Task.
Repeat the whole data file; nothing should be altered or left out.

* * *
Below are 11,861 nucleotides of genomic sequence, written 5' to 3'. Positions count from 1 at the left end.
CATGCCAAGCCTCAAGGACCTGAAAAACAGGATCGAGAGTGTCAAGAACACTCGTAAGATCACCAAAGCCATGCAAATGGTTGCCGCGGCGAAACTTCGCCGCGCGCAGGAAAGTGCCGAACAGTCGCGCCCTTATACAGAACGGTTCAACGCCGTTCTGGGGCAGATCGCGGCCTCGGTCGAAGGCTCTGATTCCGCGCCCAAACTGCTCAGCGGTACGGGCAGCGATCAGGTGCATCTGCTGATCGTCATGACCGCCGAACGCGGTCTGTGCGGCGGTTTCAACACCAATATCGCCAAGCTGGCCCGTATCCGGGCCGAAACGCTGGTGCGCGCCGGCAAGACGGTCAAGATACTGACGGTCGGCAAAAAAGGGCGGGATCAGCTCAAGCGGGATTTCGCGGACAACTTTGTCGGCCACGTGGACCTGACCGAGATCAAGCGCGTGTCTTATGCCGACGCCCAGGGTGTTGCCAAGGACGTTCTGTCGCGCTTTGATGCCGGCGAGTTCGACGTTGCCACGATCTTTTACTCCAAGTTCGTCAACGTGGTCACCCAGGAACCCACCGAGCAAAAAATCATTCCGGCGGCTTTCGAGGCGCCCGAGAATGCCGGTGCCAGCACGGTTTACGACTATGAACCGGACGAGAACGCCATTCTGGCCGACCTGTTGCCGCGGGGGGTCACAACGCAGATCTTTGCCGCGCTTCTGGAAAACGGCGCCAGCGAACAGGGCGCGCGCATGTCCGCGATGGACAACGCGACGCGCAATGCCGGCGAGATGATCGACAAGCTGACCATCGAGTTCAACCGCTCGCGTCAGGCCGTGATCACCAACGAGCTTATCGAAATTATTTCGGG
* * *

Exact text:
Below are 11,861 nucleotides of genomic sequence, written 5' to 3'. Positions count from 1 at the left end.
CATGCCAAGCCTCAAGGACCTGAAAAACAGGATCGAGAGTGTCAAGAACACTCGTAAGATCACCAAAGCCATGCAAATGGTTGCCGCGGCGAAACTTCGCCGCGCGCAGGAAAGTGCCGAACAGTCGCGCCCTTATACAGAACGGTTCAACGCCGTTCTGGGGCAGATCGCGGCCTCGGTCGAAGGCTCTGATTCCGCGCCCAAACTGCTCAGCGGTACGGGCAGCGATCAGGTGCATCTGCTGATCGTCATGACCGCCGAACGCGGTCTGTGCGGCGGTTTCAACACCAATATCGCCAAGCTGGCCCGTATCCGGGCCGAAACGCTGGTGCGCGCCGGCAAGACGGTCAAGATACTGACGGTCGGCAAAAAAGGGCGGGATCAGCTCAAGCGGGATTTCGCGGACAACTTTGTCGGCCACGTGGACCTGACCGAGATCAAGCGCGTGTCTTATGCCGACGCCCAGGGTGTTGCCAAGGACGTTCTGTCGCGCTTTGATGCCGGCGAGTTCGACGTTGCCACGATCTTTTACTCCAAGTTCGTCAACGTGGTCACCCAGGAACCCACCGAGCAAAAAATCATTCCGGCGGCTTTCGAGGCGCCCGAGAATGCCGGTGCCAGCACGGTTTACGACTATGAACCGGACGAGAACGCCATTCTGGCCGACCTGTTGCCGCGGGGGGTCACAACGCAGATCTTTGCCGCGCTTCTGGAAAACGGCGCCAGCGAACAGGGCGCGCGCATGTCCGCGATGGACAACGCGACGCGCAATGCCGGCGAGATGATCGACAAGCTGACCATCGAGTTCAACCGCTCGCGTCAGGCCGTGATCACCAACGAGCTTATCGAAATTATTTCGGG